A team of experts from the World Health Organization (WHO) has said that many lives are lost around the world due to long working hours. They have said that it is happening in worsening tendency across the globe. The COVID19 pandemic might accelerate this trend even further, said the experts. The study has found that thousands of people have been dying due to long working hours each year across the world. Health experts have said that it is the first large-scale study that has been done on a global level, which has looked at the loss of life linked to long working hours. The study has found that around 745000 people have lost their lives in 2016 due to strokes and heart disease that are linked with long working hours. It is nearly a 30 percent increase in the rate of global death linked to long working hours as compared to the death toll in 2000. The director of the Department of Environment Climate Change and Health of the WHO, Maria Neira ha said that working 55 hours or more than that per week is considered a severe health risk. She has said that with the findings of the new study, her team wants to spread awareness and promote more efforts to protect workers across the world. The findings of the WHO study have been released in the journal Environment International.
The study has been done by the WHO in association with the International Labour Organization. Experts who have been involved in the study have said that most victims of long working hours have been men and they have been middle-aged or older. Around 72 percent of victims of long working hours have been men, said the experts. The deaths of the employees who have been working for late hours have happened much later in life. The study has found that people who are residing in Southeast Asia and the Western Pacific region that comprises China, Japan, and Australia are highly affected by this trend. The study has included data from 194 countries across the world. The authors of the study have said that working for 55 hours or more is linked to a 35 percent greater risk of stroke and a 17 percent increased risk of death due to ischemic heart disease as compared to 30 to 40 hours of working per week. The study has started in 2000 and has been concluded in 2016. Therefore, the study has not included the data from the COVID19 pandemic that has hit the world in 2019. The officials from the WHO have said that an increase in remote working and economic crisis inflicted by the COVID19 pandemic might have shot up the risks.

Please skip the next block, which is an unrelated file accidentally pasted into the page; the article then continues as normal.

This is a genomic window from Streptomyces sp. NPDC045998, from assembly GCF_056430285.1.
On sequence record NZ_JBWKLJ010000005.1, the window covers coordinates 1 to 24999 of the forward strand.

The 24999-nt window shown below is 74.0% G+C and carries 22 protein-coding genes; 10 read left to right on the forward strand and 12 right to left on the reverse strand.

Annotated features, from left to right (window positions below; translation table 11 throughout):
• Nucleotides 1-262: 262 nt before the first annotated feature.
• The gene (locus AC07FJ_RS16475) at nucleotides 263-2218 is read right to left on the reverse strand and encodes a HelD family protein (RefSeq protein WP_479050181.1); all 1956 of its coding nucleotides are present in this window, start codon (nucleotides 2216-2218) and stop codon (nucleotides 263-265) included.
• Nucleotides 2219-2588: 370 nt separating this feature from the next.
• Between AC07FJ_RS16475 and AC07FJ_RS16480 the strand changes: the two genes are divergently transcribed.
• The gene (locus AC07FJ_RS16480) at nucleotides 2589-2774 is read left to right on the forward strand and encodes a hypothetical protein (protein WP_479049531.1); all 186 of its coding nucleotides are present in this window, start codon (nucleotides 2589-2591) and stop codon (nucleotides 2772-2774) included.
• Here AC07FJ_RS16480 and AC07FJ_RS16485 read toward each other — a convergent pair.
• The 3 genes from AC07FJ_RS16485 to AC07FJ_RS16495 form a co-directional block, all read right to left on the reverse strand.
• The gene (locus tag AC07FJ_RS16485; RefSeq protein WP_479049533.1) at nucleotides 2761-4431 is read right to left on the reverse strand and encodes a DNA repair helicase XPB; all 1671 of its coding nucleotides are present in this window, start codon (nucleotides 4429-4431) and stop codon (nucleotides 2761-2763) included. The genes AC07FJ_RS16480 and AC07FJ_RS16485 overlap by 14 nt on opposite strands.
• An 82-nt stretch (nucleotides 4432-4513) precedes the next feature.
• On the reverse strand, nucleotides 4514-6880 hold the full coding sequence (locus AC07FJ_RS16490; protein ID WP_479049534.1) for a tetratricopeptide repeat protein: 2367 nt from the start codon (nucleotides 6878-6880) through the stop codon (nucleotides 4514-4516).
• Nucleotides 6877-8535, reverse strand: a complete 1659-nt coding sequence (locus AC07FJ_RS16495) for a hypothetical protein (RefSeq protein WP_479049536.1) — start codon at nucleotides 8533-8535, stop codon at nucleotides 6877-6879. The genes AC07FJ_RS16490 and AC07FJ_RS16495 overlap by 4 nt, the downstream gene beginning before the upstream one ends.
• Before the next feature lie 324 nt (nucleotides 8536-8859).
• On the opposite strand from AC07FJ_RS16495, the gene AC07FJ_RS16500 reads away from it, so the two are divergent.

Health experts from the World Health Organization have said that the COVID19 pandemic has accelerated the growth of some factors that can feed this worsening trend in the direction of increased working hours. As per the report from the WHO, nearly nine percent of people work for long hours around the world. Many employees from the WHO itself including the chief of the organization Tedros Adhanom Ghebreyesus have said that they have been working long hours during the COVID19 crisis. Dr. Maria Neira has said that considering the findings of the study, the UN agency should work towards improving its policy. Frank Pega, who is a technical officer in the World Health Organization, has said that authorities should consider capping working hours. It might be beneficial for workers, as it has been proven to be effective in increasing the productivity of employees. He has said that it would be a great decision to not increase working hours in times of economic crisis.
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